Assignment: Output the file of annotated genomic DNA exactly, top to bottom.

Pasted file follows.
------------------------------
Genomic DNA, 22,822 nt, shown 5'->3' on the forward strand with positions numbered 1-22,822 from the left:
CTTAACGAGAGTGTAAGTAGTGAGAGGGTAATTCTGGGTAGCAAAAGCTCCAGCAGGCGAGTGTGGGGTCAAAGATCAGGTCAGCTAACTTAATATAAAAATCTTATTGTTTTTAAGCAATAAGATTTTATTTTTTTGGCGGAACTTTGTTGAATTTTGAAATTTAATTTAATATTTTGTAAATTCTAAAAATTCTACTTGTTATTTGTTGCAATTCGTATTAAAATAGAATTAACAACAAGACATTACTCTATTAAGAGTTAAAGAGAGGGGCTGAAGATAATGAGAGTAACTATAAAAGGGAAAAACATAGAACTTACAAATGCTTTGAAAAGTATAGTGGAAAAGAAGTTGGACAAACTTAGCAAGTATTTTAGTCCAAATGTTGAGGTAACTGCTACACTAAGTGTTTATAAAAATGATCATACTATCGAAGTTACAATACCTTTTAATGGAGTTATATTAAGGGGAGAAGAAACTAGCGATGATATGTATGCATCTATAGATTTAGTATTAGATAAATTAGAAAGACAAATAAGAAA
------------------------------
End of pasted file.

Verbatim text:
Genomic DNA, 22,822 nt, shown 5'->3' on the forward strand with positions numbered 1-22,822 from the left:
CTTAACGAGAGTGTAAGTAGTGAGAGGGTAATTCTGGGTAGCAAAAGCTCCAGCAGGCGAGTGTGGGGTCAAAGATCAGGTCAGCTAACTTAATATAAAAATCTTATTGTTTTTAAGCAATAAGATTTTATTTTTTTGGCGGAACTTTGTTGAATTTTGAAATTTAATTTAATATTTTGTAAATTCTAAAAATTCTACTTGTTATTTGTTGCAATTCGTATTAAAATAGAATTAACAACAAGACATTACTCTATTAAGAGTTAAAGAGAGGGGCTGAAGATAATGAGAGTAACTATAAAAGGGAAAAACATAGAACTTACAAATGCTTTGAAAAGTATAGTGGAAAAGAAGTTGGACAAACTTAGCAAGTATTTTAGTCCAAATGTTGAGGTAACTGCTACACTAAGTGTTTATAAAAATGATCATACTATCGAAGTTACAATACCTTTTAATGGAGTTATATTAAGGGGAGAAGAAACTAGCGATGATATGTATGCATCTATAGATTTAGTATTAGATAAATTAGAAAGACAAATAAGAAA